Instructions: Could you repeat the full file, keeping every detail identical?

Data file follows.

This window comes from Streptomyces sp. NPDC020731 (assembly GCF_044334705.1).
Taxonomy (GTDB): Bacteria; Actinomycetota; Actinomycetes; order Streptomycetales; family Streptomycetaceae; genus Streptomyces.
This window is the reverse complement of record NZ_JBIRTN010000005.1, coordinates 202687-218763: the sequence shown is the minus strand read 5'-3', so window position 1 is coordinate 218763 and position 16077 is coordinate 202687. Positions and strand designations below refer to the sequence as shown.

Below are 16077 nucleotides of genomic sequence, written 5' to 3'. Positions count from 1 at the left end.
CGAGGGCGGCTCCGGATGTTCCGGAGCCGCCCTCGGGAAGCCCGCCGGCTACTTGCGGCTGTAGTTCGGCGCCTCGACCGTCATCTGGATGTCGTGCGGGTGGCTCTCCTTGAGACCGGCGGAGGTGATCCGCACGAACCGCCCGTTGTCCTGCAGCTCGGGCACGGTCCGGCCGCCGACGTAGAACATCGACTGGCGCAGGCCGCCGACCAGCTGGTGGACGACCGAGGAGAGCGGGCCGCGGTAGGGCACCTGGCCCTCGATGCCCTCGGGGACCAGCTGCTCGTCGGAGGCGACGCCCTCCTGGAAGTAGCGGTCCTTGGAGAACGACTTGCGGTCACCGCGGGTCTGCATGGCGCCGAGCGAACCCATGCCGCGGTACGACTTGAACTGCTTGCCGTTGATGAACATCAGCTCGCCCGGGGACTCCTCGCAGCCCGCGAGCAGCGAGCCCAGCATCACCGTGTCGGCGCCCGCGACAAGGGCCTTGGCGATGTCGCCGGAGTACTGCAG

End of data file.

This window comes from Streptomyces sp. NPDC020731 (assembly GCF_044334705.1).
Taxonomy (GTDB): Bacteria; Actinomycetota; Actinomycetes; order Streptomycetales; family Streptomycetaceae; genus Streptomyces.
This window is the reverse complement of record NZ_JBIRTN010000005.1, coordinates 202687-218763: the sequence shown is the minus strand read 5'-3', so window position 1 is coordinate 218763 and position 16077 is coordinate 202687. Positions and strand designations below refer to the sequence as shown.

Below are 16077 nucleotides of genomic sequence, written 5' to 3'. Positions count from 1 at the left end.
CGAGGGCGGCTCCGGATGTTCCGGAGCCGCCCTCGGGAAGCCCGCCGGCTACTTGCGGCTGTAGTTCGGCGCCTCGACCGTCATCTGGATGTCGTGCGGGTGGCTCTCCTTGAGACCGGCGGAGGTGATCCGCACGAACCGCCCGTTGTCCTGCAGCTCGGGCACGGTCCGGCCGCCGACGTAGAACATCGACTGGCGCAGGCCGCCGACCAGCTGGTGGACGACCGAGGAGAGCGGGCCGCGGTAGGGCACCTGGCCCTCGATGCCCTCGGGGACCAGCTGCTCGTCGGAGGCGACGCCCTCCTGGAAGTAGCGGTCCTTGGAGAACGACTTGCGGTCACCGCGGGTCTGCATGGCGCCGAGCGAACCCATGCCGCGGTACGACTTGAACTGCTTGCCGTTGATGAACATCAGCTCGCCCGGGGACTCCTCGCAGCCCGCGAGCAGCGAGCCCAGCATCACCGTGTCGGCGCCCGCGACAAGGGCCTTGGCGATGTCGCCGGAGTACTGCAG